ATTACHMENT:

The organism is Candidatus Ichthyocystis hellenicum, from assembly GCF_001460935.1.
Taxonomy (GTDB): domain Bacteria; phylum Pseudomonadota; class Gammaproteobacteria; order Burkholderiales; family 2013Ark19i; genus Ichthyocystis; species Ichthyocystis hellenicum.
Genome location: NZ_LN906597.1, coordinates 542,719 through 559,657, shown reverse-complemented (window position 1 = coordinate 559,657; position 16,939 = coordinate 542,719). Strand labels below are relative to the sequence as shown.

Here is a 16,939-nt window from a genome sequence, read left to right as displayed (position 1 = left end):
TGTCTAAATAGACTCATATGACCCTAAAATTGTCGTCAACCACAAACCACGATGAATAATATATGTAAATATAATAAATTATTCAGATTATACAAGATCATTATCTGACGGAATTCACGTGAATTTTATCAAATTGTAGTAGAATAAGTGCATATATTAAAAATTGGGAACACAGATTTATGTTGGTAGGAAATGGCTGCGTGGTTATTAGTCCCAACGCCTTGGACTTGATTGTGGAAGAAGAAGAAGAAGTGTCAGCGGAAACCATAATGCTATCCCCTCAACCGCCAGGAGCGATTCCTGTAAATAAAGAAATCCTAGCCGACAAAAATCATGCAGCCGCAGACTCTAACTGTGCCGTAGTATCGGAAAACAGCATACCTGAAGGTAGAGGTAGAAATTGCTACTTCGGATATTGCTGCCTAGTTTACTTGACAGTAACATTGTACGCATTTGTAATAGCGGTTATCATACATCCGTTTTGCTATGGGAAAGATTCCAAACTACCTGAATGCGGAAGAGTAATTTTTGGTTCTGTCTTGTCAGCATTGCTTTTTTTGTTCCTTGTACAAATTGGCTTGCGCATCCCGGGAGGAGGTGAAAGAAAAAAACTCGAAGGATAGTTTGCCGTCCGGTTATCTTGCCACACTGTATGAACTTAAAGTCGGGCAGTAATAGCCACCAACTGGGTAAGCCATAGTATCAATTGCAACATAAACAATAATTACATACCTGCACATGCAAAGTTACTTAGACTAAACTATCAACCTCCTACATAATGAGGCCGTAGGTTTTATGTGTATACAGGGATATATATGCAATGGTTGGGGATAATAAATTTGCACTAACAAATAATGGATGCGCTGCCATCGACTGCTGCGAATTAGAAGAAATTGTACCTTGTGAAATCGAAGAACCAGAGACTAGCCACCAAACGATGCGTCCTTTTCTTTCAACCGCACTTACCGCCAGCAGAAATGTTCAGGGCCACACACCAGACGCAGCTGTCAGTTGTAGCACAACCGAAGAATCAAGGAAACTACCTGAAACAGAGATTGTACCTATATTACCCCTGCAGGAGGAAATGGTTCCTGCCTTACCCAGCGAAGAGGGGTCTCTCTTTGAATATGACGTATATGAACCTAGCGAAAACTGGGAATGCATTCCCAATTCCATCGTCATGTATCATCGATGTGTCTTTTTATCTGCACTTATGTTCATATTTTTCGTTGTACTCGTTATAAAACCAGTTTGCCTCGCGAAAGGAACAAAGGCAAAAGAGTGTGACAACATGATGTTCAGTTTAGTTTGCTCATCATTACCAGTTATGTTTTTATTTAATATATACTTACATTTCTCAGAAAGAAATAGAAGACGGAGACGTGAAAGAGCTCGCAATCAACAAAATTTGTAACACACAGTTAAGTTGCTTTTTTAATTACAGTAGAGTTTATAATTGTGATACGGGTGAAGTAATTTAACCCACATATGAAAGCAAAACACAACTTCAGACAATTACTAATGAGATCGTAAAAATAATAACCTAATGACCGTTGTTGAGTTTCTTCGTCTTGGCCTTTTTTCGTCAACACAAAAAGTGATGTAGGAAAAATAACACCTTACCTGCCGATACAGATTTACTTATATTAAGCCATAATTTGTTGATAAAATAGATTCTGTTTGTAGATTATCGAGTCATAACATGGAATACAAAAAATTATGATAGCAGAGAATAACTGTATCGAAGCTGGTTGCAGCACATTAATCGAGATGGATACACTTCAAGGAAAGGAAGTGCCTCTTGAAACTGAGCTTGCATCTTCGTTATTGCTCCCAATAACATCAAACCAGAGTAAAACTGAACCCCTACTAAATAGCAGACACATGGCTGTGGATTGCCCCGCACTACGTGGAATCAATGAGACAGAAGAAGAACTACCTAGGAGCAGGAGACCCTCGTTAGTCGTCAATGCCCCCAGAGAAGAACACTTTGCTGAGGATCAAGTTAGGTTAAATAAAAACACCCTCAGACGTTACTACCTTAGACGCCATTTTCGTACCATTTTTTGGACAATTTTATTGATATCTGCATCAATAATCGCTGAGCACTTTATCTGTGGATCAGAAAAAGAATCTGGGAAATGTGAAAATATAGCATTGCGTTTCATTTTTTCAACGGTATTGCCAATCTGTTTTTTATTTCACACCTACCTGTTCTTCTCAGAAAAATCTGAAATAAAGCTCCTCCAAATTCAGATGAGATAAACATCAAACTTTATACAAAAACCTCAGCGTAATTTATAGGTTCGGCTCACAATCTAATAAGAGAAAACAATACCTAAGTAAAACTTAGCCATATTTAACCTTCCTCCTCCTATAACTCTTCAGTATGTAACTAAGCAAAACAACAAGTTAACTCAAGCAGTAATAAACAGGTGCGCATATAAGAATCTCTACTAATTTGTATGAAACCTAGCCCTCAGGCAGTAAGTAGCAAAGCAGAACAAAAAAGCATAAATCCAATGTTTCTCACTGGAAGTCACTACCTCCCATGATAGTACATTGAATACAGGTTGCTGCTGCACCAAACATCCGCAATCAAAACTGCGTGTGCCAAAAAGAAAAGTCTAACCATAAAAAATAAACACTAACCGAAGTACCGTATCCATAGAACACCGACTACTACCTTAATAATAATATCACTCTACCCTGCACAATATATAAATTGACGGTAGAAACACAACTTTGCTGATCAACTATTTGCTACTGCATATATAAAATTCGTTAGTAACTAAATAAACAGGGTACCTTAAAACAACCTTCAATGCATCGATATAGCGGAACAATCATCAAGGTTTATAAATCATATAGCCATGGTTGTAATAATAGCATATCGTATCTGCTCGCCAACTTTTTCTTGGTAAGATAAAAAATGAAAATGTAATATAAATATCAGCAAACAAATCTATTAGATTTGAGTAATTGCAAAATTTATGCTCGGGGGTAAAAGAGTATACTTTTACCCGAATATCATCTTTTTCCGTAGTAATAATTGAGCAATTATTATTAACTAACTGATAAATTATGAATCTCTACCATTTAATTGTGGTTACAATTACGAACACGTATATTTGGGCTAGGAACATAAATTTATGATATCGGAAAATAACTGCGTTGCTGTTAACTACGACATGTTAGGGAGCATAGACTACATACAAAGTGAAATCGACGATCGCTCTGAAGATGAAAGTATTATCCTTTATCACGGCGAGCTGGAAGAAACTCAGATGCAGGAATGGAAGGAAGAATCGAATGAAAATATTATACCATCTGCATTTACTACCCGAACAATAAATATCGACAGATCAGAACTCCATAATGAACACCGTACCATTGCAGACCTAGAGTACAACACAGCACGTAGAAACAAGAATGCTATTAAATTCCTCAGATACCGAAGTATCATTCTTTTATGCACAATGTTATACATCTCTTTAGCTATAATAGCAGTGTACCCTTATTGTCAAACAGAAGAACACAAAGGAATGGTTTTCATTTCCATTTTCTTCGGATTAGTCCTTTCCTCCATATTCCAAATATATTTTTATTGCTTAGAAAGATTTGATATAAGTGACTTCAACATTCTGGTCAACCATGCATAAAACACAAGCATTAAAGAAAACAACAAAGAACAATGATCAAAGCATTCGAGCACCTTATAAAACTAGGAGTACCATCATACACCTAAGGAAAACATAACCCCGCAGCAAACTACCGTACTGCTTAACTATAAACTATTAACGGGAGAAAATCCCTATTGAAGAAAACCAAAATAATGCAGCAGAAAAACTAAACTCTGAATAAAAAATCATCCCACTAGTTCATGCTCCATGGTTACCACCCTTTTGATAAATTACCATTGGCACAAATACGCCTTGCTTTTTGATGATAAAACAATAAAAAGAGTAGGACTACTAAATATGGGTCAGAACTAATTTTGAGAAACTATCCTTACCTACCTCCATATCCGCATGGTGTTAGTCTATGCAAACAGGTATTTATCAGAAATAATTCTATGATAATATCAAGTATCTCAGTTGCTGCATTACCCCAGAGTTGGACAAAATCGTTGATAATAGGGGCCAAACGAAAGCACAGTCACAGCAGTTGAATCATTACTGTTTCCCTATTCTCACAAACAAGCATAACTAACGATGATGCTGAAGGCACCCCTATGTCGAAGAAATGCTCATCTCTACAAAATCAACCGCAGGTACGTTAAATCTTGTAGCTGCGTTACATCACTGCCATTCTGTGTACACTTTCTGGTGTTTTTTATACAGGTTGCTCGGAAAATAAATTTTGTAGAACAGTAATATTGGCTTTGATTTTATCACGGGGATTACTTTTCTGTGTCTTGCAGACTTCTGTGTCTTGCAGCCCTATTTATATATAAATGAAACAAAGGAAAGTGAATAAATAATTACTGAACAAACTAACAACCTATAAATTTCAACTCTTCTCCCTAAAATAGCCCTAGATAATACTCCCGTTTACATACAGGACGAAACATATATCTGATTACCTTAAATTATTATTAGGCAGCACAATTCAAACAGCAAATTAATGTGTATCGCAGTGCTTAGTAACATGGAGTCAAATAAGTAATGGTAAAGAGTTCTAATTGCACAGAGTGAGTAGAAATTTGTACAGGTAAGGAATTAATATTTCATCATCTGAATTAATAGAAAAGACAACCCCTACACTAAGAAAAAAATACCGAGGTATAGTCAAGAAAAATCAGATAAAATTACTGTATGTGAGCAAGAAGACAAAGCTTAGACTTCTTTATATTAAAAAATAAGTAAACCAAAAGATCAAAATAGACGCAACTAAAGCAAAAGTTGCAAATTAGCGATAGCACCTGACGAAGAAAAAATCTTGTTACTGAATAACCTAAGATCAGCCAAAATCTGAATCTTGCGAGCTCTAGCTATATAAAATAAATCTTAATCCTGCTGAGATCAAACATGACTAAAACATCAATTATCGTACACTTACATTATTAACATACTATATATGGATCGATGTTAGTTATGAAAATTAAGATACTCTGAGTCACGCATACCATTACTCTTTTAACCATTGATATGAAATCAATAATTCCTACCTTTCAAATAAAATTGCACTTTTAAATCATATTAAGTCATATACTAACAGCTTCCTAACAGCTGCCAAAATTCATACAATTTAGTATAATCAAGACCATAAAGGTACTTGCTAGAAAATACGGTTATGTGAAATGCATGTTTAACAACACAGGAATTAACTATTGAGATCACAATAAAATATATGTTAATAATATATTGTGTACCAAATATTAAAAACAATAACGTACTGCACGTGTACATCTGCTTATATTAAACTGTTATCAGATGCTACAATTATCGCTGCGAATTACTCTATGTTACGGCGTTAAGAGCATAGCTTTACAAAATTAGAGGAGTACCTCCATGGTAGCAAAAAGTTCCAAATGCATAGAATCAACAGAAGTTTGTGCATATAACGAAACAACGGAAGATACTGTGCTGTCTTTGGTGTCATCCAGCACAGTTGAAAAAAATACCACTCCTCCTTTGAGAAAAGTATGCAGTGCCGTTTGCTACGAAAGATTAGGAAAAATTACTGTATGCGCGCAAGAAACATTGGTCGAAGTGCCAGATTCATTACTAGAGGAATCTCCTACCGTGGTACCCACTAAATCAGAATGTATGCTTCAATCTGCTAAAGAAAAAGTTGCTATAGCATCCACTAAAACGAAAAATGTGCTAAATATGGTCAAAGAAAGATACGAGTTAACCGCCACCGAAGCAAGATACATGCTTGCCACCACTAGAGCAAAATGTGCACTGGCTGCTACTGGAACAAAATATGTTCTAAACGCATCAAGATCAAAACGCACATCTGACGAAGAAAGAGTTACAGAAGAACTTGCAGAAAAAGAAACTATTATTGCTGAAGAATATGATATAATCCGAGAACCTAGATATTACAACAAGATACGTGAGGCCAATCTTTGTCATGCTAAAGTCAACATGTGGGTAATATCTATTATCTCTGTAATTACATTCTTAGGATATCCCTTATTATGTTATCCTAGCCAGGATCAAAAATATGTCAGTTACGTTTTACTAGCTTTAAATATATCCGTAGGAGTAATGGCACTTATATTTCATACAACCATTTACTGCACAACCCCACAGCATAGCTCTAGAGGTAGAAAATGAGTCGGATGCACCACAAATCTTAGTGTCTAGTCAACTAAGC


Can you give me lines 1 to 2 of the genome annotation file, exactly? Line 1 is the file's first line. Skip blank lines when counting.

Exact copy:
The organism is Candidatus Ichthyocystis hellenicum, from assembly GCF_001460935.1.
Taxonomy (GTDB): domain Bacteria; phylum Pseudomonadota; class Gammaproteobacteria; order Burkholderiales; family 2013Ark19i; genus Ichthyocystis; species Ichthyocystis hellenicum.